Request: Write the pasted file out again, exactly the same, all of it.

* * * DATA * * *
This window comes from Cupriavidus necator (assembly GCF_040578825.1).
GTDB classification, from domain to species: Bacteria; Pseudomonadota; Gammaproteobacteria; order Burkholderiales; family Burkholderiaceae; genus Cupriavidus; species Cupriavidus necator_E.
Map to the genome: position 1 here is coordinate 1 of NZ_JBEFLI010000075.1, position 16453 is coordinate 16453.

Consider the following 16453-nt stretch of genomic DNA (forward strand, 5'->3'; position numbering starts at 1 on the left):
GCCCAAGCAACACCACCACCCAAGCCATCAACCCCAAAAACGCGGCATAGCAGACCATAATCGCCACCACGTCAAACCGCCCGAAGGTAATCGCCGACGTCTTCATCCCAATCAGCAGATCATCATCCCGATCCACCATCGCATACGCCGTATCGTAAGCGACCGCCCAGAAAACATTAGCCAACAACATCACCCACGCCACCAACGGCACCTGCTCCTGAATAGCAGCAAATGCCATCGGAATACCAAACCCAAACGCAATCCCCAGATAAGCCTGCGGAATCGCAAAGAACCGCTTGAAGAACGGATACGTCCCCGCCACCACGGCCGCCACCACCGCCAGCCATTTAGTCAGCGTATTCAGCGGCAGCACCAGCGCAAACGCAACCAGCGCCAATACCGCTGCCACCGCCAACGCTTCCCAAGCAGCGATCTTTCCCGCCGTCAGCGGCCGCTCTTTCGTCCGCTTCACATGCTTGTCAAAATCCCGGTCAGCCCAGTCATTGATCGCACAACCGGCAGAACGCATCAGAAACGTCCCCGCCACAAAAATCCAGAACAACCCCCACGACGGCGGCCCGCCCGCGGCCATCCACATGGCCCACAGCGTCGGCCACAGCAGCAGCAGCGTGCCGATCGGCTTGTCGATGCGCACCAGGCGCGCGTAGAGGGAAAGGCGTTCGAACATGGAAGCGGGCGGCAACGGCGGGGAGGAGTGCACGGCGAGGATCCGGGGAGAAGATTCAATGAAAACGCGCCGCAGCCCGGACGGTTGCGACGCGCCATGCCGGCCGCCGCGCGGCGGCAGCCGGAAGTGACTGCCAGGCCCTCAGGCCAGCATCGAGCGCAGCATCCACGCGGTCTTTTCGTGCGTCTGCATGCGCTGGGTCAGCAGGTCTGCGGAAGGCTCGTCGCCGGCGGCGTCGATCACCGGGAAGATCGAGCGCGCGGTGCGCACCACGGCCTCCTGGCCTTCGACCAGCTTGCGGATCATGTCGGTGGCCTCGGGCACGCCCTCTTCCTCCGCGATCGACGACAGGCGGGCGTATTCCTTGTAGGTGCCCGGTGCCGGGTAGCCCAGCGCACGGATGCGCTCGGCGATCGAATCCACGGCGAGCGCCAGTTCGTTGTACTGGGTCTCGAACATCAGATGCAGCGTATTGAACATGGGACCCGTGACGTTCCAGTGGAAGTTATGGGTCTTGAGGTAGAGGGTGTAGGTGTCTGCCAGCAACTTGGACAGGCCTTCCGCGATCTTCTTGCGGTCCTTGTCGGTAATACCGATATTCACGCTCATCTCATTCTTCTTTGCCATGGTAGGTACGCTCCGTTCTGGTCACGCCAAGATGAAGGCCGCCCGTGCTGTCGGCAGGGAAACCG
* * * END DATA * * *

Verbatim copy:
This window comes from Cupriavidus necator (assembly GCF_040578825.1).
GTDB classification, from domain to species: Bacteria; Pseudomonadota; Gammaproteobacteria; order Burkholderiales; family Burkholderiaceae; genus Cupriavidus; species Cupriavidus necator_E.
Map to the genome: position 1 here is coordinate 1 of NZ_JBEFLI010000075.1, position 16453 is coordinate 16453.

Consider the following 16453-nt stretch of genomic DNA (forward strand, 5'->3'; position numbering starts at 1 on the left):
GCCCAAGCAACACCACCACCCAAGCCATCAACCCCAAAAACGCGGCATAGCAGACCATAATCGCCACCACGTCAAACCGCCCGAAGGTAATCGCCGACGTCTTCATCCCAATCAGCAGATCATCATCCCGATCCACCATCGCATACGCCGTATCGTAAGCGACCGCCCAGAAAACATTAGCCAACAACATCACCCACGCCACCAACGGCACCTGCTCCTGAATAGCAGCAAATGCCATCGGAATACCAAACCCAAACGCAATCCCCAGATAAGCCTGCGGAATCGCAAAGAACCGCTTGAAGAACGGATACGTCCCCGCCACCACGGCCGCCACCACCGCCAGCCATTTAGTCAGCGTATTCAGCGGCAGCACCAGCGCAAACGCAACCAGCGCCAATACCGCTGCCACCGCCAACGCTTCCCAAGCAGCGATCTTTCCCGCCGTCAGCGGCCGCTCTTTCGTCCGCTTCACATGCTTGTCAAAATCCCGGTCAGCCCAGTCATTGATCGCACAACCGGCAGAACGCATCAGAAACGTCCCCGCCACAAAAATCCAGAACAACCCCCACGACGGCGGCCCGCCCGCGGCCATCCACATGGCCCACAGCGTCGGCCACAGCAGCAGCAGCGTGCCGATCGGCTTGTCGATGCGCACCAGGCGCGCGTAGAGGGAAAGGCGTTCGAACATGGAAGCGGGCGGCAACGGCGGGGAGGAGTGCACGGCGAGGATCCGGGGAGAAGATTCAATGAAAACGCGCCGCAGCCCGGACGGTTGCGACGCGCCATGCCGGCCGCCGCGCGGCGGCAGCCGGAAGTGACTGCCAGGCCCTCAGGCCAGCATCGAGCGCAGCATCCACGCGGTCTTTTCGTGCGTCTGCATGCGCTGGGTCAGCAGGTCTGCGGAAGGCTCGTCGCCGGCGGCGTCGATCACCGGGAAGATCGAGCGCGCGGTGCGCACCACGGCCTCCTGGCCTTCGACCAGCTTGCGGATCATGTCGGTGGCCTCGGGCACGCCCTCTTCCTCCGCGATCGACGACAGGCGGGCGTATTCCTTGTAGGTGCCCGGTGCCGGGTAGCCCAGCGCACGGATGCGCTCGGCGATCGAATCCACGGCGAGCGCCAGTTCGTTGTACTGGGTCTCGAACATCAGATGCAGCGTATTGAACATGGGACCCGTGACGTTCCAGTGGAAGTTATGGGTCTTGAGGTAGAGGGTGTAGGTGTCTGCCAGCAACTTGGACAGGCCTTCCGCGATCTTCTTGCGGTCCTTGTCGGTAATACCGATATTCACGCTCATCTCATTCTTCTTTGCCATGGTAGGTACGCTCCGTTCTGGTCACGCCAAGATGAAGGCCGCCCGTGCTGTCGGCAGGGAAACCG